Red siris

Scientific name

Paraserianthes toona. Family: Leguminosae

Other names

Mackay cedar; acacia cedar

Description

  • Medium-sized tree grows to 30m high.
  • Stem to 1m diameter and not prominently buttressed.
  • Bark is grey or brown, scaly in parts.
  • Bark may show irregular depressions where bark scales have fallen off.
  • Bark is pink when freshly cut.

Occurrence

  • Distributed mainly in North Queensland coastal rainforests between Mackay and the Endeavour River.
  • Timber availability is very limited.

Appearance

Colour

  • Dark red with yellow streaks causing a striated pattern on the longitudinal surface.
  • Sapwood is white and up to 50mm wide.

Grain

  • Coarse, large pored with pronounced vessel lines.
  • Occasional curly grain.

Uses

  • Construction: sawn timber for general house framing, flooring, linings, mouldings and joinery.
  • Decorative: furniture, turnery, joinery.

Properties

  • Density: 720kg/m3 at 12% moisture content; about 1.4m3 of seasoned sawn timber per tonne.
  • Strength group: (S5) unseasoned, (SD6) seasoned (brackets indicate provisional value).
  • Stress grades: F5, F7, F8, F11, (unseasoned); F7, F8, F11, F14 (seasoned) when visually stress-graded according to AS 2082—2000: Timber—Hardwood—Visually stress-graded for structural purposes.
  • Joint groups: JD3 seasoned.
  • Shrinkage to 12% MC: 4.5% (tangential), 2.0% (radial).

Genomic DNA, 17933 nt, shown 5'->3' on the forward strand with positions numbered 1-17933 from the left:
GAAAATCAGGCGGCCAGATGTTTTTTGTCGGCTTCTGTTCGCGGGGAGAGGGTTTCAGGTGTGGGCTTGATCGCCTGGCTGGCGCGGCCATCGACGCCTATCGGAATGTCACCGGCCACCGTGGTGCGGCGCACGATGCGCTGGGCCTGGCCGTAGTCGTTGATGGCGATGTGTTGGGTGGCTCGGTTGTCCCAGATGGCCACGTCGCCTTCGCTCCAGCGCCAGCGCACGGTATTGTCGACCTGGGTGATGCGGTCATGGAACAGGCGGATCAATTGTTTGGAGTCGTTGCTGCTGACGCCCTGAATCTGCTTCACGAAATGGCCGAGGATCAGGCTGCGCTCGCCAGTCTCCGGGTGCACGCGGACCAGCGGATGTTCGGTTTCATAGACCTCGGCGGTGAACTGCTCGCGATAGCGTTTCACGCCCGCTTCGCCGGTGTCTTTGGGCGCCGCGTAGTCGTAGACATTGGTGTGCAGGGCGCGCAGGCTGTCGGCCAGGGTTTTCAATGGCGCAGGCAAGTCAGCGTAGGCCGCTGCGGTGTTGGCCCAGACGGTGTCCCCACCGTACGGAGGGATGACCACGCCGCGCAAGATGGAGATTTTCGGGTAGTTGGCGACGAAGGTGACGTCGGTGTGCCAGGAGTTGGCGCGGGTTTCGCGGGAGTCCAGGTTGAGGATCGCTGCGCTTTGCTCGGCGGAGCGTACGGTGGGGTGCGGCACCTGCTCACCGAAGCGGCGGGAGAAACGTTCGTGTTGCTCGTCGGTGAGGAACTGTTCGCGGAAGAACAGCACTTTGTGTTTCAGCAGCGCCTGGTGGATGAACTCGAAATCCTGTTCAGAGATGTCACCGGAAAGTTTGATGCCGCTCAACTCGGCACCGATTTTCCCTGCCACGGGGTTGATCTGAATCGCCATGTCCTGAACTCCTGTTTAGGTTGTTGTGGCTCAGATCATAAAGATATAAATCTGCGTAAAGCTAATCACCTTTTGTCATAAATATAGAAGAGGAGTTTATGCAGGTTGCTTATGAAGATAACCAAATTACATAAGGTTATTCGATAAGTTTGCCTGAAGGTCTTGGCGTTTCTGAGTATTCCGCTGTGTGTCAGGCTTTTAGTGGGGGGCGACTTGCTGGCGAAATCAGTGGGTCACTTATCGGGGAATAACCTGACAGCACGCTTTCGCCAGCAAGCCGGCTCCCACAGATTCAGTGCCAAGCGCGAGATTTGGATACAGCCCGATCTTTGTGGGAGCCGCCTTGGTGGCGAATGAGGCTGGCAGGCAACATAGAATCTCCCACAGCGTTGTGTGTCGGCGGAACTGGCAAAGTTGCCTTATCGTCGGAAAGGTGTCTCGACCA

• Unit shrinkage: not available.
  • Durability above-ground: Class 3 (life expectancy 7–15 years).
  • Durability in-ground: Class 3 (life expectancy 5–15 years).
  • Lyctine susceptibility: untreated sapwood is susceptible to lyctid borer attack.
  • Termite resistance: not resistant.
  • Preservation: sapwood readily impregnates with preservative, but penetration of heartwood is negligible using available commercial processes.
  • Seasoning: satisfactorily dries using conventional air and kiln seasoning.
  • Hardness: moderately hard (rated 3 on a 6-class scale) to indent and work with hand tools.
  • Machining: machines, and turns well, to a smooth surface.
  • Fixing: no difficulty using standard fittings and fastenings.
  • Gluing: satisfactorily bonds using standard procedures.
  • Finishing: readily accepts paint, stain and polish.

Identification features

General characteristics

  • Sapwood: creamy yellow, distinct from heartwood.
  • Heartwood: red to red-brown, often with yellow or lighter coloured streaks.
  • Texture: coarse, grain usually straight, but occasionally interlocked.

Wood structure

  • Growth rings: absent.
  • Vessels: medium to large, uniformly distributed, solitary, but also in radial chains with an infrequent cluster; obvious vessel lines on longitudinal surfaces; frequent dark red deposits in the vessels.
  • Parenchyma (soft tissue)plentiful, aliform and confluent; lighter-coloured sheaths of soft tissue around the vessels are distinct on all surfaces.
  • Rays: fine, invisible without a lens; ripple marks occasionally present.

Other features

  • Burning splinter test: match-size splinter burns to a partial dark grey or black ash filament.
  • Figure (pattern): parenchyma around the vessels, combined with the coloured streaks, give this timber an attractive figure.

Research and resources

  • Boland, DJ, Brooker, MIH, Chippendale, GM, Hall, N, Hyland, BPM, Johnston, RD, Kleinig, DA and Turner, JD 2006, Forest trees of Australia, 5th ed., CSIRO Publishing, Collingwood, Australia.
  • Bootle, K 2005, Wood in Australia: Types, properties and uses, 2nd ed., McGraw-Hill, Sydney.
  • Ilic, J 1991, CSIRO atlas of hardwoods, Crawford House Press, Bathurst, Australia.
  • Queensland Government, DAF 2018, Construction timbers in Queensland: Properties and specifications for satisfactory performance of construction timbers in Queensland. Class 1 and Class 10 buildings, Books 1 & 2, Department of Agriculture and Fisheries, Brisbane.